Deep Orion Over the Canary Islands
Image Credit & Copyright: Juan Carlos Casado (TWAN) 

Explanation: Which attracts your eye more — the sky or the ground? On the ground are rocky peaks in Teide National Park on Tenerife Island of the Spanish Canary Islands off the northwestern coast of Africa. The volcanic landscape features old island summits and is sometimes used as a testbed for instruments on future Martian rovers. The lights of a nearby hotel shine on the far left. Storm clouds are visible on the horizon, artificially strutted from multiple exposures. Dividing the sky, across the middle of the above deep image, is the vertical band of the Milky Way Galaxy. The red circle on the right is Barnard’s Loop, near the center of which are the famous belt stars of the constellation Orion. Soon after the above image was taken, during an evening earlier this year, storm clouds rolled across, and indoor locations began to attract eyes the most.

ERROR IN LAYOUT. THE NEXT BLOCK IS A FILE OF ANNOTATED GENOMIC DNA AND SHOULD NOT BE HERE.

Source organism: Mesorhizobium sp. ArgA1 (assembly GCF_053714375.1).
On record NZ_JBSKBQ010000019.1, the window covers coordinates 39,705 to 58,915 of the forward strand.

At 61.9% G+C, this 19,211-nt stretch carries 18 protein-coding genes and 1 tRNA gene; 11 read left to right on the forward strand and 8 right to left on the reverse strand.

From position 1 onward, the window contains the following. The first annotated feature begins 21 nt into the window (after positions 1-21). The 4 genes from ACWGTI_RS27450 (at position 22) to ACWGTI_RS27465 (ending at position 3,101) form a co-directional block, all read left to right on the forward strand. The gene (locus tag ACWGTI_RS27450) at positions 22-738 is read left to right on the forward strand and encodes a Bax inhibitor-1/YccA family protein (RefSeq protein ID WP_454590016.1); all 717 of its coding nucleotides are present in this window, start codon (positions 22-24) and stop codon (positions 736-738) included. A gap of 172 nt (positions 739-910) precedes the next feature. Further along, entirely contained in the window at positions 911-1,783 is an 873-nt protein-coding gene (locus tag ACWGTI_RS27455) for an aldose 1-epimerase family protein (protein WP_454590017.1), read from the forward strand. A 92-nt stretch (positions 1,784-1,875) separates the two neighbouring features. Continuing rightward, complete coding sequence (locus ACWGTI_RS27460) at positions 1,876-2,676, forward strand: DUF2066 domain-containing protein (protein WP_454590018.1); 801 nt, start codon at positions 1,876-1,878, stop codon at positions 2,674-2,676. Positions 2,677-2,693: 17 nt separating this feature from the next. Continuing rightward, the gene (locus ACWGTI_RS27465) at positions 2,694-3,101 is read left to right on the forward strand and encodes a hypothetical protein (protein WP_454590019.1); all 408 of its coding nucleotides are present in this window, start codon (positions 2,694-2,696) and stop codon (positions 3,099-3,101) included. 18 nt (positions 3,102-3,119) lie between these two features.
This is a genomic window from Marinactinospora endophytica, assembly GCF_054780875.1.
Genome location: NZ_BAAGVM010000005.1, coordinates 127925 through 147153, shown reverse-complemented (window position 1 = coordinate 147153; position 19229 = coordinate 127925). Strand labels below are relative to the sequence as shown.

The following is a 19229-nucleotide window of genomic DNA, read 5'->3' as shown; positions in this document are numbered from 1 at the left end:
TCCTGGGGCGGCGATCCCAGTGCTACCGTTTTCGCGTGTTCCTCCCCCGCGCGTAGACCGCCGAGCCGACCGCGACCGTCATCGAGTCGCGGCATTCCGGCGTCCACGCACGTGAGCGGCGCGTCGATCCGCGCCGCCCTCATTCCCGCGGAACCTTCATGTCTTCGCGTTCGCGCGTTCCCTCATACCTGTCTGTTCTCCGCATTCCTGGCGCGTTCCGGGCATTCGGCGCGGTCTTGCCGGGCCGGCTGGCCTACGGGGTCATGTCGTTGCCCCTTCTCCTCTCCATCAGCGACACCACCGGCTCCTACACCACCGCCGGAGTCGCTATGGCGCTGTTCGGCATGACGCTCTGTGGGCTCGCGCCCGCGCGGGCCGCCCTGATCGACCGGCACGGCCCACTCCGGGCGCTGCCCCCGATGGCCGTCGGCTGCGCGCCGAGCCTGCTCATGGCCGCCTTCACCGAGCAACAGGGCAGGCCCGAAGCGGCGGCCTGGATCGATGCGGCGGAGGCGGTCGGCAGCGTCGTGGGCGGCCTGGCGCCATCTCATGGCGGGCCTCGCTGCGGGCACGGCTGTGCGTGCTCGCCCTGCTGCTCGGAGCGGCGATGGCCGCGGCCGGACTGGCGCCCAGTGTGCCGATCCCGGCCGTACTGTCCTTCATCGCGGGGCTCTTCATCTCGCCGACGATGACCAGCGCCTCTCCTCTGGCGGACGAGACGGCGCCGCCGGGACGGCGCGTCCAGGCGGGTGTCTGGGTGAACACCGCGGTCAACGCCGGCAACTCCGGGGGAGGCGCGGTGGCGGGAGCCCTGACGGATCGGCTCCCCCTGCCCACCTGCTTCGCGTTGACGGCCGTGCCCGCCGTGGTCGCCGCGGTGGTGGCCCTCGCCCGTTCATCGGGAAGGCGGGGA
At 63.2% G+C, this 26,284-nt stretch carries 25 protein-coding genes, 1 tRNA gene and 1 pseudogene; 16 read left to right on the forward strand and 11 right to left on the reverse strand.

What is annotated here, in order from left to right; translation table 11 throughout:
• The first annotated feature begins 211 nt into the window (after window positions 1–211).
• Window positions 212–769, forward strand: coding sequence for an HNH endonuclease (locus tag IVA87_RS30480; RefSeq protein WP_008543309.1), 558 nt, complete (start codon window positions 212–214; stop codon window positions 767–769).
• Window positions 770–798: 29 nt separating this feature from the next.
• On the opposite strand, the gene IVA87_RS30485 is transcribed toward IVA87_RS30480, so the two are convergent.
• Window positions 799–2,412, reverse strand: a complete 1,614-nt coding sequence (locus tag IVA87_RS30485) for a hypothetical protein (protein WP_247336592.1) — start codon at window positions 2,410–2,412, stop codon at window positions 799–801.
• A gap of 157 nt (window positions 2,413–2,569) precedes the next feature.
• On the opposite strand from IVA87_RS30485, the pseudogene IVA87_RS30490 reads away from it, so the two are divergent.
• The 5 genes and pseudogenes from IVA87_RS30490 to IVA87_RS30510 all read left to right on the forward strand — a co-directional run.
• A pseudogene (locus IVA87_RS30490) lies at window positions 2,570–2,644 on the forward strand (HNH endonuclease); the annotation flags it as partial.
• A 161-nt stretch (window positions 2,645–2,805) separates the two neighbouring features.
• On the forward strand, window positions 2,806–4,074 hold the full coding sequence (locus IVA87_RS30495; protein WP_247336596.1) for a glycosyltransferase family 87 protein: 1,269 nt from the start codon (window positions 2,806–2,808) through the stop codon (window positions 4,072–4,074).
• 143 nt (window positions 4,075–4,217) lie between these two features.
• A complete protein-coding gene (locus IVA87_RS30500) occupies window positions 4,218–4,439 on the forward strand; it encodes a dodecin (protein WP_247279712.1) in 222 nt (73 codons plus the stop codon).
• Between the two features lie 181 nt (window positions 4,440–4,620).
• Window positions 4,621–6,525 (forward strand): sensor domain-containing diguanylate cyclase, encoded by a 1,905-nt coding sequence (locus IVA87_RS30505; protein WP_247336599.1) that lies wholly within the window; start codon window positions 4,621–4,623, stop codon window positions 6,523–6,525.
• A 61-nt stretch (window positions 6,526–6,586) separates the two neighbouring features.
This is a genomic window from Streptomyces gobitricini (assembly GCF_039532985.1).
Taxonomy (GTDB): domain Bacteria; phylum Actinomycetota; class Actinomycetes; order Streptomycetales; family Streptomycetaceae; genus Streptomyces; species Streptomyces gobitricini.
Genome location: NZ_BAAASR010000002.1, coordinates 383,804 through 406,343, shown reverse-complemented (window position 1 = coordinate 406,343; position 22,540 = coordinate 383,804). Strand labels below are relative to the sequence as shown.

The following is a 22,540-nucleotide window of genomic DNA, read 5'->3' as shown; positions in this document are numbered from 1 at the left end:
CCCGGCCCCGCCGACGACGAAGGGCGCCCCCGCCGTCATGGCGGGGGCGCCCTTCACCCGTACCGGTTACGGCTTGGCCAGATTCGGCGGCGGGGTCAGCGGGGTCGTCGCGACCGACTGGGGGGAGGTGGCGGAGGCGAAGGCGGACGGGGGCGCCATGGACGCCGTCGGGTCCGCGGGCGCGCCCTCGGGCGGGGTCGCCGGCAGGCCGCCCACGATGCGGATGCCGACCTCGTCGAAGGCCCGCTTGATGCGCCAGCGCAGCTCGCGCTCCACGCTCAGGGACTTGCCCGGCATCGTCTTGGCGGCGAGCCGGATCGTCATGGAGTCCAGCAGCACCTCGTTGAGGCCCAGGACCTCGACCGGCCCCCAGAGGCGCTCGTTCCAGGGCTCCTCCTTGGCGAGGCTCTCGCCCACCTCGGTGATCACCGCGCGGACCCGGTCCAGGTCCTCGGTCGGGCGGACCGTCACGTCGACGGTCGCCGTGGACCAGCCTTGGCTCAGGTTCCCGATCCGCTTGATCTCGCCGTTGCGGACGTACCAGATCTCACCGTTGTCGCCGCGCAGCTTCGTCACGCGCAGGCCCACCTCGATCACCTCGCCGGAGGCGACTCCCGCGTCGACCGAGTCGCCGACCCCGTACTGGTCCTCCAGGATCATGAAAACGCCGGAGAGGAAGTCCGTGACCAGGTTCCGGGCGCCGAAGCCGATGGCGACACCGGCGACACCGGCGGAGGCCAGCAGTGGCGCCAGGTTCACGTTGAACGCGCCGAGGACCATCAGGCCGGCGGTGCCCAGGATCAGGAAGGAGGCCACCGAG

Dragon’s Blood

Dragon’s Blood

Several tales tell of the magickal uses of a dragon’s organs and blood. In European lore, the blood was said to make a person invulnerable to stab wounds if they bathed in it, able to understand the speech of birds and animals if they drank it. One of Bothvar’s companions, in the Danish Hrolf’s Saga, ate a dragon’s heart and became extremely brave and strong. Eating the tongue gave eloquence and the ability to win any argument. The liver cured certain diseases, as did various other parts.